We had started at what our guide said was an old gate of Cairo, and this led to a street which eventually merged into the market. Along the way you had parks and open spaces, Mosques and old buildings. A lot of people taking walks or relaxing and gossiping. Old men and women. Young girls and children. It’s a good place to people watch and as we went along the street we found buildings of architectural interest as well. This street had a lot of buildings which were water dispensers or places people and travelers would come to collect water. I was not too favorable of our guide in a market with his inclination to take us on shopping detours. But he was hungry as we had started early and he bought snacks from the street stalls and offered us as well. First some fruits in a plastic cup, them some sugar cane juice in a plastic bag and finally some Ful (beans) with flat bread. It was like a eating stroll in the Egyptian market and thankfully we did not have any after effects. We spent an hour in the place. The actual market it self being full of every kind of merchandise, lots of plastic things for sure. Tons of Hukkah’s for tourists or locals I wonder. Spices, clothes and Egyptian (am sure made in China) souvenirs. The whole place is busy with lots of locals and very few tourists that I could see. Having roamed the market and seen all that we could we headed to our next destination – the Egyptian Museum.

    Our Guide thought two hours was more than enough for the Egyptian museum but I was not sure. Its right in the center of Cairo, at the heart of the famous Tahrir square where the Arab spring demonstrations went on for weeks. The museum tries to cover all periods of history starting from the earliest dynasties and ending with the Greek-Roman period. If you are not a museum person just head to the first floor where the treasures of the boy kings tomb are displayed. We did a brief tour of the early dynasties and then headed to the Tutankhamen rooms. It takes up quite a lot of the first floor. Out side you have the shrines in the tomb, the furniture and beds used by the king all gilded and so amazingly ancient. This is truly what a treasure is. The actual funerary mask which has become an iconic image is in a separate room which is temperature controlled and also displays jewelry that was also found. The museum allows for photography for I think LE 50. So I started clicking pictures of the huge golden sarcophagus the famous one where the king is holding the scepters in his hands which are crossed. Here the guard notified me that pictures were not allowed in this room, looking at the ticket I realized that was correct, King Tut’s room and the royal mummies were not open for pictures. Thankfully he did not delete what I had already clicked – something I have heard happening. The jewelry is out of this world beautiful. The face mask so realistic and yet exotic no wonder these items have captured the imagination of the world. There were a lot of things discovered in King Tut’s tomb – from gilded sandals to chairs and statues. There is also a display of items that were stolen during the revolution – some 40 items, mostly from the first floor. Some half of these have been recovered where as the remaining may be lost for ever. The recovered items are also somewhat damaged as the display showed before and after images.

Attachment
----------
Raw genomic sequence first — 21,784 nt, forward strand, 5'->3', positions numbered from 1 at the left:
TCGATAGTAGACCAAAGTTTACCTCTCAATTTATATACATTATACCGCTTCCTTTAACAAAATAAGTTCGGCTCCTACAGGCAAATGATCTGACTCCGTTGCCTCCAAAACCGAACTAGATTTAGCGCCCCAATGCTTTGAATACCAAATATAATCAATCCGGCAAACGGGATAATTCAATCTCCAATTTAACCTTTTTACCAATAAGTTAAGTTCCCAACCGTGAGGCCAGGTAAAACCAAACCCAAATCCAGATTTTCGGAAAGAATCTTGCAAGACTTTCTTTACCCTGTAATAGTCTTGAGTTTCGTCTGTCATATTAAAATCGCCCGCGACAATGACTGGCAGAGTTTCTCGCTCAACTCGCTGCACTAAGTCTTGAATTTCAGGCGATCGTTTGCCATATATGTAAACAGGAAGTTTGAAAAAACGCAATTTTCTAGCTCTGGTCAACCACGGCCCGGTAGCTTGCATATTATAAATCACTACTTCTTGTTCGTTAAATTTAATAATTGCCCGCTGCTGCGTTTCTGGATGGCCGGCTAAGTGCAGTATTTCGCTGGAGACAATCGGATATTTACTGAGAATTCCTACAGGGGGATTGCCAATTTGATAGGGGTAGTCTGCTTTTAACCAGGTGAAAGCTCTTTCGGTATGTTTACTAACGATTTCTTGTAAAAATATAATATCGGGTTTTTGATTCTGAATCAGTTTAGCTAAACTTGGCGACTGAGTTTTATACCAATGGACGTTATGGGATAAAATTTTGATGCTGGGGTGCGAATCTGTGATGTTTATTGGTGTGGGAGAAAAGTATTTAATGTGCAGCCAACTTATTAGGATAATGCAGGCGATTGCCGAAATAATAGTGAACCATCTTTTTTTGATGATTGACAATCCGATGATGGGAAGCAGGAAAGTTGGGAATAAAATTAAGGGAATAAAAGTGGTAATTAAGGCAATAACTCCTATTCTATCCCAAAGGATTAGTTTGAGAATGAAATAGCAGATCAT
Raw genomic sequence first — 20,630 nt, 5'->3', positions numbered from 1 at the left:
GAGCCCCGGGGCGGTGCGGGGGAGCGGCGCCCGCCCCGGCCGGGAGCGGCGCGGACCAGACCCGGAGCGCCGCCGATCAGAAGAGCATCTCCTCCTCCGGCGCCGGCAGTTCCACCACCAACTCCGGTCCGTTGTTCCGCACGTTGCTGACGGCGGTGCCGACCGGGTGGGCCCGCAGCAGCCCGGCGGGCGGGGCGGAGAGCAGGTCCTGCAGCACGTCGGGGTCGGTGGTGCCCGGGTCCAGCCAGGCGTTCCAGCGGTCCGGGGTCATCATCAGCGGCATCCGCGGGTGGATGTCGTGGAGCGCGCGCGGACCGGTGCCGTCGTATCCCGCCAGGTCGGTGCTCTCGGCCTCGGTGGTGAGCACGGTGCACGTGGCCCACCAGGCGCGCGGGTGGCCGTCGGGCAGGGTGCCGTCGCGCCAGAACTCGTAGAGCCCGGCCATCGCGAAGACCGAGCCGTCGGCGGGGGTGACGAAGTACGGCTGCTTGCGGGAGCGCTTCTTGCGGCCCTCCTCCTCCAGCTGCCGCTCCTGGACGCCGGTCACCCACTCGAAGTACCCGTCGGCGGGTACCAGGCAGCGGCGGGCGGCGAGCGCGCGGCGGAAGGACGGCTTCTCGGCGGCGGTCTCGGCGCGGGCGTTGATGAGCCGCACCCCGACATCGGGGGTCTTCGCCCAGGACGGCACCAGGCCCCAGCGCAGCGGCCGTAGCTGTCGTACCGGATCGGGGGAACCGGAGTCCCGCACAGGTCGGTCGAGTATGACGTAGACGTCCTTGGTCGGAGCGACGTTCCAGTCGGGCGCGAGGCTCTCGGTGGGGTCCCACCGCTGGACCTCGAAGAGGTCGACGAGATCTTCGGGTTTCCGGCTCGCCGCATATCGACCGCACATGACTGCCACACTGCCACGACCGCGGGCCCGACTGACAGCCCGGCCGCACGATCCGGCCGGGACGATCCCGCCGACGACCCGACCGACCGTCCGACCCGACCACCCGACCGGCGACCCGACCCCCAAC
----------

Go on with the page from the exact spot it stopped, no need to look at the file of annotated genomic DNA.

Next to the King Tut room is the Tanis Silver room again similar treasures from a different period but mostly in silver which apparently was more precious than gold in the olden times, you have two funerary masks in this room all in solid silver. On the same floor is the Royal Mummies room. To see the mummies there is a separate ticket of LE 100 which I bought, I think there are around 6 of them in the room and mostly from around the same period. Hatshepsut, Ramses 2 who built all the great monuments across Egypt and who has some hair left on his head (I thought Pharaoh’s shaved their head) I just wanted to see these god-kings whose names will be repeated time and again during our trip to Egypt. All of them were short – not sure if it is due to the process they undergo and most of them were realistic and looked capable of suddenly sitting up.